By the late 1960s the continued postponement of major reforms gave rise to widespread protests by labor unions demanding better wages, better housing, and welfare provisions. In 1968 students demanding educational reforms joined the workers. The student and labor protests that year led to violent clashes with the police in many cities, and workers called general strikes to urge an overhaul of the social security system. The demands for reform indicated profound changes within Italian culture and a widespread revolt, particularly among younger people, against the conservative and authoritarian climate of the 1950s and 1960s and against the power exercised by the Catholic Church over censorship, family law, and reproductive issues. The protests forced the government to hold referendums that resulted in the legalization of divorce in 1973 and abortion in 1978.
An international economic depression, triggered by the rise in petroleum prices in 1973, added to Italy’s tensions, causing severe inflation, unemployment, and currency outflows. Government deficits rose rapidly, and massive international loans were needed to avert bankruptcy. As Italy’s economic problems worsened, public confidence in the government declined.
For a short period in 1974 the country was without a government altogether. Support for the Communist Party, led by Enrico Berlinguer, increased. For a short period in 1974 the country was without a government altogether. Support for the Communist Party, led by Enrico Berlinguer, increased.
In parliamentary elections in 1976 the Communists made more gains, winning 35 percent of the vote; the Christian Democrats won 39 percent. The Christian Democrat leader Giulio Andreotti formed a new government with Communist support. Although barred from cabinet positions, the Communists stopped abstaining and began voting with the government. The eventual loss of Communist support led to Andreotti’s resignation in early 1979.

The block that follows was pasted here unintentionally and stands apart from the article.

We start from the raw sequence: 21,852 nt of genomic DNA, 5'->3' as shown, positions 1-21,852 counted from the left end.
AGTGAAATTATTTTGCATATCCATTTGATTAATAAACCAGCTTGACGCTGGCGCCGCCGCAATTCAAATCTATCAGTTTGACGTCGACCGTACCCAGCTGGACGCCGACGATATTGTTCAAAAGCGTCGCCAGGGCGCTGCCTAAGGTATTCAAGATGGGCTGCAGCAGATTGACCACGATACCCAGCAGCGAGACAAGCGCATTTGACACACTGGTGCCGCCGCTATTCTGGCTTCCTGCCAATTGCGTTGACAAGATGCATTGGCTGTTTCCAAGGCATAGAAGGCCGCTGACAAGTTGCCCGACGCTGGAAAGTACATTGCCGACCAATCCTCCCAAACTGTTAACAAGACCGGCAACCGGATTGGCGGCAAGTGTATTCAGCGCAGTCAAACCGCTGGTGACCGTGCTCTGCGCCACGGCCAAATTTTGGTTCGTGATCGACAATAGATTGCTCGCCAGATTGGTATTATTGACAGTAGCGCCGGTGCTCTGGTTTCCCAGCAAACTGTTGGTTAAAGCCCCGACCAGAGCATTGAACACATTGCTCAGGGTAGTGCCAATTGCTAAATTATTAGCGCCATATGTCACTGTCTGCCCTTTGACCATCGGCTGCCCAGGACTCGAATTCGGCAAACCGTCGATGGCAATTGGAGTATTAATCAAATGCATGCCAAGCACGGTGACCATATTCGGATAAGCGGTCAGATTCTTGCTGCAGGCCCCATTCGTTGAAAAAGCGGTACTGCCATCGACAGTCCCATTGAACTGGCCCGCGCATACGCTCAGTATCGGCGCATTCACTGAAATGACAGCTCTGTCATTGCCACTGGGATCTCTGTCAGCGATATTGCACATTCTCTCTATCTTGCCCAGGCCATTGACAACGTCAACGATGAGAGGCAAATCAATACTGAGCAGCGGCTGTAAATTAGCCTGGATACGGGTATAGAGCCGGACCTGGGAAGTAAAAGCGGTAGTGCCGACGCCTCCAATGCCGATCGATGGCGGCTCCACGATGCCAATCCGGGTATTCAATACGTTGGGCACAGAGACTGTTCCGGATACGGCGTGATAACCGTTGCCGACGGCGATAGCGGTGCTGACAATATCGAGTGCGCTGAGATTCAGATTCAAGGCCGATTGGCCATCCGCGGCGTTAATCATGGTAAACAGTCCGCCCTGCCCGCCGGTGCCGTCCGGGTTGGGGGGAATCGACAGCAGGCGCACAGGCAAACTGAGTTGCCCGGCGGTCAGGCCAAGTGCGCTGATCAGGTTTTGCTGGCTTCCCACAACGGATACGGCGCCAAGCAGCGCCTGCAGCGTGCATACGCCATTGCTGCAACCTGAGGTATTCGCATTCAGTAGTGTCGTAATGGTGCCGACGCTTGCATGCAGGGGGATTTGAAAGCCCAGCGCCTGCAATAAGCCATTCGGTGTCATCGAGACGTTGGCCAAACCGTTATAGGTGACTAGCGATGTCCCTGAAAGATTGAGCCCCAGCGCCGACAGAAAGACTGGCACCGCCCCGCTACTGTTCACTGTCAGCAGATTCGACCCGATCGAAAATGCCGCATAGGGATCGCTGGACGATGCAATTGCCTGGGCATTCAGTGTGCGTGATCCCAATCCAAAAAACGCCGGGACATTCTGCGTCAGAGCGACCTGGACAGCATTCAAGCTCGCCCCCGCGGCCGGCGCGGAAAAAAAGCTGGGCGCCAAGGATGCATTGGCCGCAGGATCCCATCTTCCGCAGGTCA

Starting in 1969 and continuing through the 1970s extremist political violence became a feature of Italian life. The first random bombings were carried out by neo-Fascist terrorists, whose aim was to destabilize the democratic process and open the way for an authoritarian coup. In response, left-wing extremists organized paramilitary terrorist cells and began to target public and labor union officials in the hope of encouraging a mass popular insurrection. At first these actions had widespread support, and the decision of Communist leader Berlinguer to support the Christian Democrat government in efforts to restore public order infuriated many on the left. The violence of the opposing terrorist organizations began to spiral out of control as politicians, police, journalists, and businessmen became terrorist targets. The wave of political assassinations culminated in March 1978 when former prime minister Aldo Moro was kidnapped by a fanatical left-wing group, the Red Brigades, which made Moro’s release contingent on the freeing of other terrorists from Italian jails. The government refused to deal with Moro’s captors, and he was subsequently found murdered. But revulsion at Moro’s assassination deprived the terrorists of the popular support they had enjoyed earlier in the decade, and their organizations quickly unraveled. Later inquiries revealed that the extreme right had been the first to resort to terrorist action, although their attacks were often deliberately disguised as the work of the left. Indiscriminate right-wing terrorist acts culminated in a bombing at the Bologna train station in August 1980 that killed 84 people. Through the 1980s evidence mounted of close ties between the extreme right and elements within Italy’s secret services. "Italy" © Emmanuel BUCHOT, Encarta, Wikipedia.
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